Diabetic retinopathy is a complication of diabetes that is caused by damage to the tiny blood vessels that nourish the retina. The retina is a nerve layer at the back of the eye that sends images to your brain. When blood vessels in the retina are damaged, they may leak fluid or blood. This can blur or distort your vision.
Diabetic retinopathy is the leading cause of new blindness among adults in the United States. People with untreated diabetes are 25 times more at risk for blindness than the general population. Symptoms of diabetic retinopathy include:
- Spots or floaters in your field of vision
- Blurred vision
- A dark or empty spot in the center of your vision
- Difficulty seeing well at night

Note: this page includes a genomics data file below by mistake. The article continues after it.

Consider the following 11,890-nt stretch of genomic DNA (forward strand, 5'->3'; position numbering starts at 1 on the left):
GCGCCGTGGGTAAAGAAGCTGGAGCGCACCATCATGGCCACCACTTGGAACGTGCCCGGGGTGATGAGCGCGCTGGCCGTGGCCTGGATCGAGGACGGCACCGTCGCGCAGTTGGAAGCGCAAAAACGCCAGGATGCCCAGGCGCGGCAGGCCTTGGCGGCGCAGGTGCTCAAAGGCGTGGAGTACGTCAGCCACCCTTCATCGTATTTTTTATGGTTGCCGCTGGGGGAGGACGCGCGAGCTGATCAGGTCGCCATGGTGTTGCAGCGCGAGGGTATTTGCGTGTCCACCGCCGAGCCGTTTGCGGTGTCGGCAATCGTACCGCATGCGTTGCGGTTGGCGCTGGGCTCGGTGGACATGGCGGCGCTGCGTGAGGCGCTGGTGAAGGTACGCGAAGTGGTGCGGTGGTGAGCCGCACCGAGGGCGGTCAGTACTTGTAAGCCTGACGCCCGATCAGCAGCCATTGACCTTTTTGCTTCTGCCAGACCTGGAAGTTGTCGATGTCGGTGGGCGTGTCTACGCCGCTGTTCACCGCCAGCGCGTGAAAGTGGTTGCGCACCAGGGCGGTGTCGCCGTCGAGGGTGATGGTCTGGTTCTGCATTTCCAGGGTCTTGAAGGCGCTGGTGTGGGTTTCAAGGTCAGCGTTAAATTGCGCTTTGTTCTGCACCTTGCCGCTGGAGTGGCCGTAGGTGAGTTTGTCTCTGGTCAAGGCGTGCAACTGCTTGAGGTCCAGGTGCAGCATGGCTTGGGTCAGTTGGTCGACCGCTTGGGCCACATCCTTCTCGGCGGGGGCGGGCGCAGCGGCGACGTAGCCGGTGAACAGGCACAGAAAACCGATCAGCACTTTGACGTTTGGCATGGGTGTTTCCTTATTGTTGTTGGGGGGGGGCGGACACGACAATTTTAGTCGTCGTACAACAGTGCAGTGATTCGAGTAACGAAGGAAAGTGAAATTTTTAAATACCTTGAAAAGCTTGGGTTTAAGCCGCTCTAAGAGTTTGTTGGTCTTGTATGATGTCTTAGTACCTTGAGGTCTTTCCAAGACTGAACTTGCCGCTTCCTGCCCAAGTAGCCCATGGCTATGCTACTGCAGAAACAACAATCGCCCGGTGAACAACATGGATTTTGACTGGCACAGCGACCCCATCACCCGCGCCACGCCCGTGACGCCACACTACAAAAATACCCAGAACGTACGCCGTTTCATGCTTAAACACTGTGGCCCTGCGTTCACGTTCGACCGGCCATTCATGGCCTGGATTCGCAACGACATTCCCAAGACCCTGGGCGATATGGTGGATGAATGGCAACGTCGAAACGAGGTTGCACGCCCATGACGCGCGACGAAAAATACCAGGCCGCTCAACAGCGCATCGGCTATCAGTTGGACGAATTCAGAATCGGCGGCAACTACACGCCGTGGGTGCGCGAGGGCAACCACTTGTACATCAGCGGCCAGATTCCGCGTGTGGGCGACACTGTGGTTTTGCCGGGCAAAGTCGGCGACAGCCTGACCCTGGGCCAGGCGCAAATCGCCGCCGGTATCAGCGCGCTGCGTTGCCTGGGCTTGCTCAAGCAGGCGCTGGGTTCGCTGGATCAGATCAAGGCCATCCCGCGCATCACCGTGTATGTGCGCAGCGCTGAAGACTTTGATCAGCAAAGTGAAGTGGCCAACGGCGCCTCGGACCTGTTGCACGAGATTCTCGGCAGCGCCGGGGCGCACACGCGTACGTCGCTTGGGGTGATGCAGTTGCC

Often there are no symptoms in the early stages of the disease. That is why Dr. Mosley recommends that diabetics have a comprehensive eye exam once a year. Early detection and the current technologies and treatments can limit the potential for significant vision loss.
Often times, there is no treatment necessary for early diabetic damage. However, in later stages of the problem injections, laser treatments, and sometimes surgical intervention are required to stabilize your visions.